This past weekend, we took two buses of youth to Skyzone, an indoor trampoline park that takes simple things like jumping, dunking, and dodgeball to a whole new level—vertically and otherwise. Once we ridded ourselves of all potentially harmful jewelry and accessories and became decked out in their ultra-grippy orange socks, we spent 90 exhausting minutes playing all sorts of simple games as we maneuvered in their springy trampoline-filled world. Some of us jumped in the foam block pit. Some of us dunked basketballs, hung on the rim, and imagined for a moment that we could compete in the NBA dunk contest. Some of us played incredibly addictive games of dodgeball, where everyone got pegged by a rubber ball at least once. Some of us worked on our own gymnastic routines and mid-air dance moves. All of us played.
I played in about 10 dodgeball matches. I lost every one of them. So did everyone else from our group. Well, except for Rachel G., who managed to outlast all other players for one glorious game. Aside from that anomaly, we were all losers—no match for the guy in the tank top, or the guy in the superman shirt, or the guy who clearly worked at Skyzone but decided to dominate the dodgeball court during his break. Yep, despite our good efforts and best intentions, we all lost. And yet, I walked away (bounced, actually) feeling like we all won, ESPECIALLY since we had lost.
What am I talking about? If you were there to see those few overly-serious dodgeball competitors staring us down, you’d know what I’m getting at. The guys who frequent Skyzone every weekend and claim that springy dodgeball court as their own. (By the way, they’re also the guys who can do pretty amazing flips and airborne stunts. So I may be a tad bit jealous of their frequent trampoline time.) Of course, nowadays, you don’t have to go to Skyzone to see this sort of extremely-intense reality. Simply stop in on a kids’ soccer match or teenage dance competition. Stand behind the dugout at a little league game or on the dock at a youth regatta. Things that are technically for “sport” and recreation have virtually all been swallowed up into a state of hyper-competition, where kids and teenagers are pushed towards victory (internally and externally) at an often unhealthy pace.
Now, to be clear, I love to win. I played three sports throughout high school and took my roles very seriously. The guys who play “Old Man Basketball” on occasional Sunday afternoons know that I still take these games seriously, in that I play hard, talk a little friendly trash talk, and typically use all of my available fouls. BUT I also have fun and long for each player on the court to share in that fun. I realize that while some games, matches, and competitions have to be super serious and ultra competitive, all of them don’t. And really, as far as our teenagers go, they need a lot more opportunities to just play, devoid of any scoreboard, awards, winners or losers.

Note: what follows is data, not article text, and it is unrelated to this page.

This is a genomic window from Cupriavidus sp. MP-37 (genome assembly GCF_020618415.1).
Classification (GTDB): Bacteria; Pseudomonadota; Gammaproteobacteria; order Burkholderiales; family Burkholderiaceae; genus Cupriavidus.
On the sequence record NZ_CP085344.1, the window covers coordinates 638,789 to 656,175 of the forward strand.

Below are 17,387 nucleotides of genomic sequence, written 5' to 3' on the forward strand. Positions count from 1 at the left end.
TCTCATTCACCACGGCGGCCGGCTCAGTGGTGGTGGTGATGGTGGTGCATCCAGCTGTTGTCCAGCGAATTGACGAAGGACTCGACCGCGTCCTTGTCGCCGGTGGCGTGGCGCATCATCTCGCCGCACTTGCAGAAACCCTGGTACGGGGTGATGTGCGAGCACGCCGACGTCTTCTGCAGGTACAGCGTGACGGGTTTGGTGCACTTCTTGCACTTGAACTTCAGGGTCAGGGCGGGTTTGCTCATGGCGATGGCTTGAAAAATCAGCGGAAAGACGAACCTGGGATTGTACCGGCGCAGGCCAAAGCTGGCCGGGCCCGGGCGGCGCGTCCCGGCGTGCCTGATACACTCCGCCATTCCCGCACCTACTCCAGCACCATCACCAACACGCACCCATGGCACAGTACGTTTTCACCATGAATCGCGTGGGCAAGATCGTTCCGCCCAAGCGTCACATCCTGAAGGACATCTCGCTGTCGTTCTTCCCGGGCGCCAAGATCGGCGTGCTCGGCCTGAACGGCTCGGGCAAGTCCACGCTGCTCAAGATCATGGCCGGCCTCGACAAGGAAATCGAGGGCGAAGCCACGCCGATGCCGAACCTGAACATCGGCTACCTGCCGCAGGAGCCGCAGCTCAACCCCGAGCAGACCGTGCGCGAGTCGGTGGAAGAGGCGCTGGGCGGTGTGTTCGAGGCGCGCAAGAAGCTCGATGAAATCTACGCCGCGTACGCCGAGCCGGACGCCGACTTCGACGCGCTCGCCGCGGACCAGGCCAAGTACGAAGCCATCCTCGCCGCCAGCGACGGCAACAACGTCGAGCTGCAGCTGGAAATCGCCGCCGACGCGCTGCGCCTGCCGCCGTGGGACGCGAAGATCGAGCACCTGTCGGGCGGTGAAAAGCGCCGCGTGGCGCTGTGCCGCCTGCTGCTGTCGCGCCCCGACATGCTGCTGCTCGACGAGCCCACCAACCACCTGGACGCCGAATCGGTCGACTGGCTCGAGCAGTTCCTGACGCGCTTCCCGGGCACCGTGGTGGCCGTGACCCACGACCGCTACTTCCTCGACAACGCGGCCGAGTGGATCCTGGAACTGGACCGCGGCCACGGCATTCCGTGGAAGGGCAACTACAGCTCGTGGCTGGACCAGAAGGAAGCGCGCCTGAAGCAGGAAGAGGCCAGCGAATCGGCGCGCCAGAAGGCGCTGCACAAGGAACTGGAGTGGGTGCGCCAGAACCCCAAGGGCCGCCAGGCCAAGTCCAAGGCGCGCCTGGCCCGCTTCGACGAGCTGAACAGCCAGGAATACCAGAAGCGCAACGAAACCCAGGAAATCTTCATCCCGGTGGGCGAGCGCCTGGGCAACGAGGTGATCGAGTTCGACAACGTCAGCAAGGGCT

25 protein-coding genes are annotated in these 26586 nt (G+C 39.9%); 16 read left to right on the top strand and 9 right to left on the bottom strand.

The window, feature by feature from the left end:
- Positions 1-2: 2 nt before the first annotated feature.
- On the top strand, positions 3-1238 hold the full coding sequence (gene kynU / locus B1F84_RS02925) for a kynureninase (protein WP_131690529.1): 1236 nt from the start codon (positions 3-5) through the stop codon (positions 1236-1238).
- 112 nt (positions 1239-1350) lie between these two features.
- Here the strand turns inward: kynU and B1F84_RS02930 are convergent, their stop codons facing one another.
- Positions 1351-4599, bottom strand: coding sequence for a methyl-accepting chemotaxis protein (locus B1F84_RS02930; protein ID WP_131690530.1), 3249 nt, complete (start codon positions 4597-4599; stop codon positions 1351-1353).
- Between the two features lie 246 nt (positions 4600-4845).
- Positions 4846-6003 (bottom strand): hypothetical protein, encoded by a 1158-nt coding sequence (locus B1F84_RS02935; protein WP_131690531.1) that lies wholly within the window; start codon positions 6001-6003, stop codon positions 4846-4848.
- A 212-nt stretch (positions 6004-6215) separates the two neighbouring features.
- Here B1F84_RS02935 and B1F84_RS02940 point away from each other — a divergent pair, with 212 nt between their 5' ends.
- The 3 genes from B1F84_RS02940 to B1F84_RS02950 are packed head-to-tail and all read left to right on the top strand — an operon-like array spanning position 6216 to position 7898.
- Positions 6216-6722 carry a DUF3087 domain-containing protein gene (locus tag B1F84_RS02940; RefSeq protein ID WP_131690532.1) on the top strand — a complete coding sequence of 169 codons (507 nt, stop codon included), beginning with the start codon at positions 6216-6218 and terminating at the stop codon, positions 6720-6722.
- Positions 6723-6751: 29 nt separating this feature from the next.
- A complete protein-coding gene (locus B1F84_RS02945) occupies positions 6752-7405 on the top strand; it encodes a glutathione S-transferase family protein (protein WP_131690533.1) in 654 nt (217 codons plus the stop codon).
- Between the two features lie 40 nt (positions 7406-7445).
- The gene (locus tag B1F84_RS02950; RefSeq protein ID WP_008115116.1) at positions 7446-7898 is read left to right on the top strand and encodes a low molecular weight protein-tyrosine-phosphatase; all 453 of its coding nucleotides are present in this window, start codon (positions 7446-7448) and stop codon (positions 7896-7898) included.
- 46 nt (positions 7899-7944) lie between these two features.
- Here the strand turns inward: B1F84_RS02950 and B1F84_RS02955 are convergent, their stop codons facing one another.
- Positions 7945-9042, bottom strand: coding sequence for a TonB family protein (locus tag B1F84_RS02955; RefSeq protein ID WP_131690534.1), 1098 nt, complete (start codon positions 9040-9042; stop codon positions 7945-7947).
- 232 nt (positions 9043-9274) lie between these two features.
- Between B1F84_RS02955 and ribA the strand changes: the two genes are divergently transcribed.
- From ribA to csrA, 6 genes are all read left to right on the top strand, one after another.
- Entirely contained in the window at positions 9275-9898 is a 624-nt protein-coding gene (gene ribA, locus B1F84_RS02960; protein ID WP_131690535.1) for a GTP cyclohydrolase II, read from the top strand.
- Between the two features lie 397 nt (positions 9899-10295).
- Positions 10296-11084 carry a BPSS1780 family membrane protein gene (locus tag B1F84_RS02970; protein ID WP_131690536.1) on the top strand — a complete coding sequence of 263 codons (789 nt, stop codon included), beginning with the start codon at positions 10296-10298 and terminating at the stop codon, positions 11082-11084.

Here at First Baptist Church of Asheville, it’s very clear that we have incredibly talented teens. And diversely so, as they are competent and capable in everything from drama to dancing, volleyball to violin. They’ve been nurtured academically, athletically, and artistically. And that’s very good! But they’re also ridden with anxieties and social pressures around areas of life that shouldn’t be so serious. It’s the social stream they’ve been swimming in their whole lives, and it’s exhausting.
That is why when we have a chance to simply gather as friends in faith and play, it is a good thing. Absent of any winners or losers. It’s also why there is an increasing need for counter-cultural leagues that favor skill building, teamwork, and integrity over the contagion of hyper-competition and the winning-at-all-costs mentality.
When I was young, my grandmother made me memorize the 100th psalm. King James wording, of course. The first line proclaims, “Make a joyful noise unto the Lord, all ye lands.” Taking these words to heart, it is clear that the motivation behind the music should be the glory of God, and the means in which we do this should be joy. Not precision, though every musician strives for that. Not perfection, though that too would sound nice. Truthfully, if we concentrate on precision and perfection, we may very well end up missing the point of glorifying God, not to mention exclude all of those who are musically out of tune. This same concept should apply to our recreation and play. We need to recover the joyful intention behind sport, the kind that can make losing just as victorious as winning. The kind that recognizes the blind ambition to win as an unsettling defeat. Play a joyful sport unto the Lord, all ye lands. This is no easy mandate, but it should be worth a go at it.
Along the Journey…